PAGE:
And then, before they can figure out what’s happening, the Holy Spirit comes rushing through with fire and with a crazy wind. The disciples begin to speak, probably unsure at first of what they were saying, but amazed to discover that they are speaking in languages that they have never known before. All of those people gathered together from all of these places can understand what the disciples are saying. Everybody hears in their own language.[i]
This is one of my favorite stories in the entire Bible, and this time I kept thinking about how the Holy Spirit didn’t expect everybody to be the same. The people gathered together in Jerusalem from all of those different cities and countries do not have to give up what makes them unique in order to be part of this church that the Spirit is bringing together. What gives them their identities – the places they call home, the languages they speak – those identities are honored in this special way.
If you hear nothing else today, I want you to hear this. And I want to be as clear as I can be. You are exactly who God has created you to be. God honors what makes you uniquely you. There will be a lot of people who will try to convince you that you should try to be someone else, that you should be a little more this way or a little less that way. Do not listen to them. You are beautifully and wonderfully made, and while there will be plenty to learn along the way, you do not have to be anyone other than who you are.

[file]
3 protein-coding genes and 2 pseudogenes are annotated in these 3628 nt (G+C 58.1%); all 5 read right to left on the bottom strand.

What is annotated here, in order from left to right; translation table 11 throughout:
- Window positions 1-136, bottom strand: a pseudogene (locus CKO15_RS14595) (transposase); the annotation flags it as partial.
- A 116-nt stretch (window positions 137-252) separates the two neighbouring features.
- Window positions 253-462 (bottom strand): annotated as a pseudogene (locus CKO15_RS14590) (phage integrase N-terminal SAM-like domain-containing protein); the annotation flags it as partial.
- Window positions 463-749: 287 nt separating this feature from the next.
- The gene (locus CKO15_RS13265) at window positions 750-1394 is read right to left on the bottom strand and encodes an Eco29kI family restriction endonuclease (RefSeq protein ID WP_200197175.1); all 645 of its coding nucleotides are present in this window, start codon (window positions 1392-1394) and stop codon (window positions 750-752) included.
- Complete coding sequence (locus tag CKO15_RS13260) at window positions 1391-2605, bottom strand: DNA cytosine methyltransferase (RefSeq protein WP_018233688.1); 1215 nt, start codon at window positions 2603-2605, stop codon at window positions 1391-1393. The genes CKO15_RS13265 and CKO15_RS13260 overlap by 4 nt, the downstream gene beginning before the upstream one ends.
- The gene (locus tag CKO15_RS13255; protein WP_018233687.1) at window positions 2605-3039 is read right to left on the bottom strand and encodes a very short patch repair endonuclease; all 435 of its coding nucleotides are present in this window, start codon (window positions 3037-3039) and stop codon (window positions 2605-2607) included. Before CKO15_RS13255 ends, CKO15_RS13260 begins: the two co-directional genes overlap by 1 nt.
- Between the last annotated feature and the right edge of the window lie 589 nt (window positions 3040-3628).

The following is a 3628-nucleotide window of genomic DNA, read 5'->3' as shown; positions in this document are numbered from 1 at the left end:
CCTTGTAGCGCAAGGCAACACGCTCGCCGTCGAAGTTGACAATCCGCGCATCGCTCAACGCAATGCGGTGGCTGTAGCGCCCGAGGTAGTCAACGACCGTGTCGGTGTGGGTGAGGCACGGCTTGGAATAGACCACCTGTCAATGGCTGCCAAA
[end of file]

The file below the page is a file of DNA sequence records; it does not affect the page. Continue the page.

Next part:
Please remember that God’s love for you is entirely unrelated to what you are able to do. You have so many talents, and I love watching and hearing about how you use them – in classrooms, on the soccer field, on the basketball court, on the piano bench, in the jazz band, on stage, on a track, here at church, in leadership roles, in Scouts, in service to others, in friendships, in your families.
But God does not wait for what you will accomplish or what you will achieve to decide whether or not you are worth loving. You just are. Already. You have been from the moment you were born. God loves you just as you are right now. Your story, which some days can feel small and unimportant, is a part of God’s larger story, which means that your story always matters– even on those days when you’re not sure what you believe or what you should do.
In a few minutes you will step up here and make some promises about how you will try to live out what Jesus has taught us. As we’ve discussed, several of those promises aren’t easy – serving all people, sharing the good news of Jesus is word anddeed, working for justice and peace. As you seek to live out those promises, remember that all of the people in this room – and many more – surround you and support you and love you. They are another gift that God has given you.
But most of all remember that God loves you, that God is with you always. The same God you loved you and claimed you as God’s own on the day of your baptism loves you and claims you now. That love will never leave you – no matter what. Amen.
S.D.G. – The Rev. Dr. Christa M. Compton, Gloria Dei Lutheran Church, Chatham, NJ